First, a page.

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Charles Bazerman is Professor and Chair of the Department of Education at the University of California, Santa

Barbara.   He wrote a textbook, The Informed Writer.  

This discussion thread draws from chapter 1 of the book. Please click here to access chapter 1.

On page 3, Bazerman mentions the relationships between writing and speaking and between writing and reading.  "Reading and writing go hand in hand," he notes.  

On page 4, Bazerman discusses the distinctions between writing and speaking.  He also describes how tone and audience are influenced differently in both writing and speaking.

On page 5, he mentions the art of “listening,” both for a speaker and for a writer.

On page 5, he describes a bicycle accident.  If you have a bicycle accident as he describes on this page, you may later write three email messages—one to your mother, one to your friend, and one to the insurance company. He describes these three audiences and how the letters to each will be different because the audiences are distinct and, therefore, the purposes are different.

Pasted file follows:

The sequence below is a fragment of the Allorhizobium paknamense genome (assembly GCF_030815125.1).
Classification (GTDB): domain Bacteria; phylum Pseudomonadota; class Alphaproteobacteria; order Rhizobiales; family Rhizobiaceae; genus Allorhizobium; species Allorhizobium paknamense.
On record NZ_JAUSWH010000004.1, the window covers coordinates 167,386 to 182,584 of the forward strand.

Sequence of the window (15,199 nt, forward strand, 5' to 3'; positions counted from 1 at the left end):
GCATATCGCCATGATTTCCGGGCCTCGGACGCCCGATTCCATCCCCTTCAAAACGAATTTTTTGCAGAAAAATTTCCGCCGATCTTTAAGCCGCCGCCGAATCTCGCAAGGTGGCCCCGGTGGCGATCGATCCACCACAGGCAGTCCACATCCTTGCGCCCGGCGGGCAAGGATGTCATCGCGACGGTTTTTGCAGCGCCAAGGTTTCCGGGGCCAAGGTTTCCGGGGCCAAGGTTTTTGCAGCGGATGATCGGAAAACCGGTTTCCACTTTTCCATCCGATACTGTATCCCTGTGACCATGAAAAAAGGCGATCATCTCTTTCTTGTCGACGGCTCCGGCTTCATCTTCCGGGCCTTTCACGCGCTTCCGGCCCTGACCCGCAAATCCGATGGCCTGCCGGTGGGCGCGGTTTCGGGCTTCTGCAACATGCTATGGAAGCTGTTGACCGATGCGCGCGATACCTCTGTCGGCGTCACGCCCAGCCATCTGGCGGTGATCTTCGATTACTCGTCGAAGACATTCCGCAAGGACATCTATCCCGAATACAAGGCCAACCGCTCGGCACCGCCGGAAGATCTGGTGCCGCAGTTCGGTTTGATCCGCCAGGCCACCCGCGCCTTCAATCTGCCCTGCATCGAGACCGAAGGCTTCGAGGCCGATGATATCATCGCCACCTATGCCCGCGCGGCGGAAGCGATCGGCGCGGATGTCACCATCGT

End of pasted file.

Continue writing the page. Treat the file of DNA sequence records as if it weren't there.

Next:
Consider any piece of writing you have completed in the past six months—for school, for work, for a situation in your community, or some other context.  Who was the audience, and how did the audience affect how you approached this piece of writing?

Please write one paragraph of 5-6 sentences or so in your response.  Please draw upon analysis from chapter 1 from Bazerman. You may also draw upon chapter 6 of Writing for Success.  Refer specifically to the advice in one or both of these sources as you construct your paragraph.

1 1 WRITING riting involves other people. You respond to and build on other people’s statements; you then write for other people to read. As a reader and a writer, you converse with others over the written page. To converse effectively you need to know what is on the other people’s minds, how you want to affect other people, and how you plan to achieve that effect. Thus writing well requires that you understand the writing situation, grasp the particular writing problem, and carefully plan your writing strategy. W